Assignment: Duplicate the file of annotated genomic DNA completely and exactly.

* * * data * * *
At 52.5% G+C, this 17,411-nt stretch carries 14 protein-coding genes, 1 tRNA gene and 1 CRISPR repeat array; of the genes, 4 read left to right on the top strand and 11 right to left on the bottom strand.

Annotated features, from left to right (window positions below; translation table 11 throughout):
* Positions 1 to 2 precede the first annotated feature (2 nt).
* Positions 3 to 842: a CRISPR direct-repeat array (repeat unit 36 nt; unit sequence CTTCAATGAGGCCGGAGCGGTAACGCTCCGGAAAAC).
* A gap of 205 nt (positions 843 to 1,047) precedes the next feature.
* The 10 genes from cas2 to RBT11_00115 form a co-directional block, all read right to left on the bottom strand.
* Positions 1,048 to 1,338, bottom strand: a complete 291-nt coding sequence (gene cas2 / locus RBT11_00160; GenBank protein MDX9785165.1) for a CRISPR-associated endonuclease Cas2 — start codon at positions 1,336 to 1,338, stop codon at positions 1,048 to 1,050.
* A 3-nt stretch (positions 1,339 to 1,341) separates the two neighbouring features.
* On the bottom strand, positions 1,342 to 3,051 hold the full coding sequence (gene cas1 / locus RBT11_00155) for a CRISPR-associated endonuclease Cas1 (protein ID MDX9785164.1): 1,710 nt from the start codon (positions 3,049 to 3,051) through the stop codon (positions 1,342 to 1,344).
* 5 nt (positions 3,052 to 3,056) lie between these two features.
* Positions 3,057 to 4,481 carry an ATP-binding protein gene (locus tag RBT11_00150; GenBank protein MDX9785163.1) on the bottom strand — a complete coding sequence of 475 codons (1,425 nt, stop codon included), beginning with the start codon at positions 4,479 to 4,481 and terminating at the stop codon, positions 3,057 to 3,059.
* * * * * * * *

At 52.5% G+C, this 17,411-nt stretch carries 14 protein-coding genes, 1 tRNA gene and 1 CRISPR repeat array; of the genes, 4 read left to right on the top strand and 11 right to left on the bottom strand.

Annotated features, from left to right (window positions below; translation table 11 throughout):
* Positions 1 to 2 precede the first annotated feature (2 nt).
* Positions 3 to 842: a CRISPR direct-repeat array (repeat unit 36 nt; unit sequence CTTCAATGAGGCCGGAGCGGTAACGCTCCGGAAAAC).
* A gap of 205 nt (positions 843 to 1,047) precedes the next feature.
* The 10 genes from cas2 to RBT11_00115 form a co-directional block, all read right to left on the bottom strand.
* Positions 1,048 to 1,338, bottom strand: a complete 291-nt coding sequence (gene cas2 / locus RBT11_00160; GenBank protein MDX9785165.1) for a CRISPR-associated endonuclease Cas2 — start codon at positions 1,336 to 1,338, stop codon at positions 1,048 to 1,050.
* A 3-nt stretch (positions 1,339 to 1,341) separates the two neighbouring features.
* On the bottom strand, positions 1,342 to 3,051 hold the full coding sequence (gene cas1 / locus RBT11_00155) for a CRISPR-associated endonuclease Cas1 (protein ID MDX9785164.1): 1,710 nt from the start codon (positions 3,049 to 3,051) through the stop codon (positions 1,342 to 1,344).
* 5 nt (positions 3,052 to 3,056) lie between these two features.
* Positions 3,057 to 4,481 carry an ATP-binding protein gene (locus tag RBT11_00150; GenBank protein MDX9785163.1) on the bottom strand — a complete coding sequence of 475 codons (1,425 nt, stop codon included), beginning with the start codon at positions 4,479 to 4,481 and terminating at the stop codon, positions 3,057 to 3,059.